Kids Who Practice Mindfulness Less Likely to Exhibit ADHD Behavior

 

Even kids deal with stress, and its effects have a tendency to be shown in their behavior. Children with ADHD face even greater behavior challenges in the face of stress, but mindfulness training can help kids direct their thoughts and make positive choices.

The practice of mindfulness emphasizes self-awareness of both a person’s thoughts and surroundings. During a mindfulness exercise, the focus should be on the present moment and a non-judgmental understanding of one’s own thoughts and feelings. Mindfulness training teaches participants to pay careful attention to their breathing, while deliberately increasing their awareness of the sensations around them. Although mindfulness is related to the Buddhist tradition of meditation, it can be practiced without religious ties.

People of all ages, including children, can benefit from mindfulness practice. It has been shown bolster the immune system, increase kind behaviors, improve brain function and protect against depression. Particularly in children, especially those with ADHD, mindfulness is beneficial in the following ways:

  • Mindfulness relaxes the body. Heart and breathing rates slow down when children focus on the breaths that they are taking. With a relaxed body, children are better able to focus in school and at other tasks.

  • Mindfulness boosts self esteem. In focused breathing, children learn to separate their identity from their thoughts. They learn that they don’t have to be controlled by their negative thoughts and that they possess the strength to regulate their emotions.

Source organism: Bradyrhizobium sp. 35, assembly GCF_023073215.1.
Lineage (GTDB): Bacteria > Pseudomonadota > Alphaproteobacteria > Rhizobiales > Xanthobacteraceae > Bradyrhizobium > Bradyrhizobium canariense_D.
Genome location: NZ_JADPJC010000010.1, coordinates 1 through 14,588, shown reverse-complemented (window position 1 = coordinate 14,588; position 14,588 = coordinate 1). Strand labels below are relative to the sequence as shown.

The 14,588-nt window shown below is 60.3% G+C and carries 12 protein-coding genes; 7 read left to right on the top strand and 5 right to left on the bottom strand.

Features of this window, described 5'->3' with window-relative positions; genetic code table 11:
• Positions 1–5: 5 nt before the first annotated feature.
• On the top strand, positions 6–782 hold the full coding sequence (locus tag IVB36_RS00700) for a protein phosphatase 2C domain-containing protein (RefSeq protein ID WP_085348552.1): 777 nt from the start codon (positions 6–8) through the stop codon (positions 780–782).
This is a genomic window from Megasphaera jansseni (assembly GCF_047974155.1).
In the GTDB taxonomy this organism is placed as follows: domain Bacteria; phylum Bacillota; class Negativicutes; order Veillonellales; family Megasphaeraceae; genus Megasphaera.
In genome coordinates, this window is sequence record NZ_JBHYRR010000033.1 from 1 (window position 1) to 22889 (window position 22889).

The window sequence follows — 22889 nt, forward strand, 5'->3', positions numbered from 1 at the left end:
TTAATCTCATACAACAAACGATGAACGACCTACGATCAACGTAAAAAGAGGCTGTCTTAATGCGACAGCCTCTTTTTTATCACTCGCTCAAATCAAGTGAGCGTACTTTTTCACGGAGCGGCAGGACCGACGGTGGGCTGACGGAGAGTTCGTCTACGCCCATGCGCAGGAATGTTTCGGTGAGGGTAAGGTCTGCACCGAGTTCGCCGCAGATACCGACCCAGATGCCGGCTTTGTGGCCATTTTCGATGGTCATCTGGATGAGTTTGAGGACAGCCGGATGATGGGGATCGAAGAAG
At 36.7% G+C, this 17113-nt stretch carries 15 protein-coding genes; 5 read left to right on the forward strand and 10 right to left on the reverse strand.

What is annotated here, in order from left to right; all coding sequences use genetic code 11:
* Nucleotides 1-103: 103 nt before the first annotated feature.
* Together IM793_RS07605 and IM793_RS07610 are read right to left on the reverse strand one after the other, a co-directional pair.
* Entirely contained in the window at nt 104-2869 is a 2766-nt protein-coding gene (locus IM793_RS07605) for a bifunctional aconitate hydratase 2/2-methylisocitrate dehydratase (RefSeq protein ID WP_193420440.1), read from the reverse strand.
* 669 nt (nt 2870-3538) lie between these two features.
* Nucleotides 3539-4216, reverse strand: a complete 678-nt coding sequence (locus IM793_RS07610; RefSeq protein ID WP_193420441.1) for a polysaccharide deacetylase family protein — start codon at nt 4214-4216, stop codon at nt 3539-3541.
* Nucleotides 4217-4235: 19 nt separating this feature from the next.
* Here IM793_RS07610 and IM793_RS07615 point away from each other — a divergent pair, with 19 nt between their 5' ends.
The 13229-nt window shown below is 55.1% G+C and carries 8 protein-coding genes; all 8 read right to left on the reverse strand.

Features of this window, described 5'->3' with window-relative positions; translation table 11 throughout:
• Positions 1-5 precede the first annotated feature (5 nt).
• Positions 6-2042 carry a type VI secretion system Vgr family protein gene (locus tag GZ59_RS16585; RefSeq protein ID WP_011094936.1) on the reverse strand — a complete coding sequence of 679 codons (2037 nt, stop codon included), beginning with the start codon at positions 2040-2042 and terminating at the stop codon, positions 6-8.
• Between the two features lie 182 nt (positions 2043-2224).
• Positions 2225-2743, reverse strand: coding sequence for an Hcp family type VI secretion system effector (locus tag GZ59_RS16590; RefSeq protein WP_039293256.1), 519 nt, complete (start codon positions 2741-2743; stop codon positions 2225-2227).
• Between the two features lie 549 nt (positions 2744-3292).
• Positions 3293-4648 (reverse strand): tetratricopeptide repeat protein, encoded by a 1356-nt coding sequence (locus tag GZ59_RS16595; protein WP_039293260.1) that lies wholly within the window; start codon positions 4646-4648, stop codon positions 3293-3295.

• Mindfulness reduces stress. In a study from Stanford University, fourth, fifth and sixth graders participated in eight weeks of mindfulness training. By the end of the study, not only were their anxiety levels lower, but they were also more skilled at navigating daily stress. They made better behavior choices and possessed a greater ability to keep their emotions in check.

  • Mindfulness soothes emotions. Through mindfulness, children can learn to find a quiet place within themselves. Mindfulness coach and holistic physician, Dr. Amy Saltzman, teaches participants to breathe in and breathe out and to focus on the space between the breaths. She describes this still pause as a quiet place that children carry with them and can turn to, no matter how they are feeling. Children learn to turn to this quiet place in times of heightened emotion, rather than to act out with excessive activity, anger or out-of-control behavior.

Mindfulness training may also be beneficial for parents. In one study, parents noted that ADHD symptoms decreased in both themselves and their children after both they and their kids participated in eight weeks of mindfulness training. Further studies are required to demonstrate whether the difference was primarily in the children, the parents, or a combination of the two, but the study implies that it certainly couldn’t hurt for both parents and children to pursue mindfulness jointly.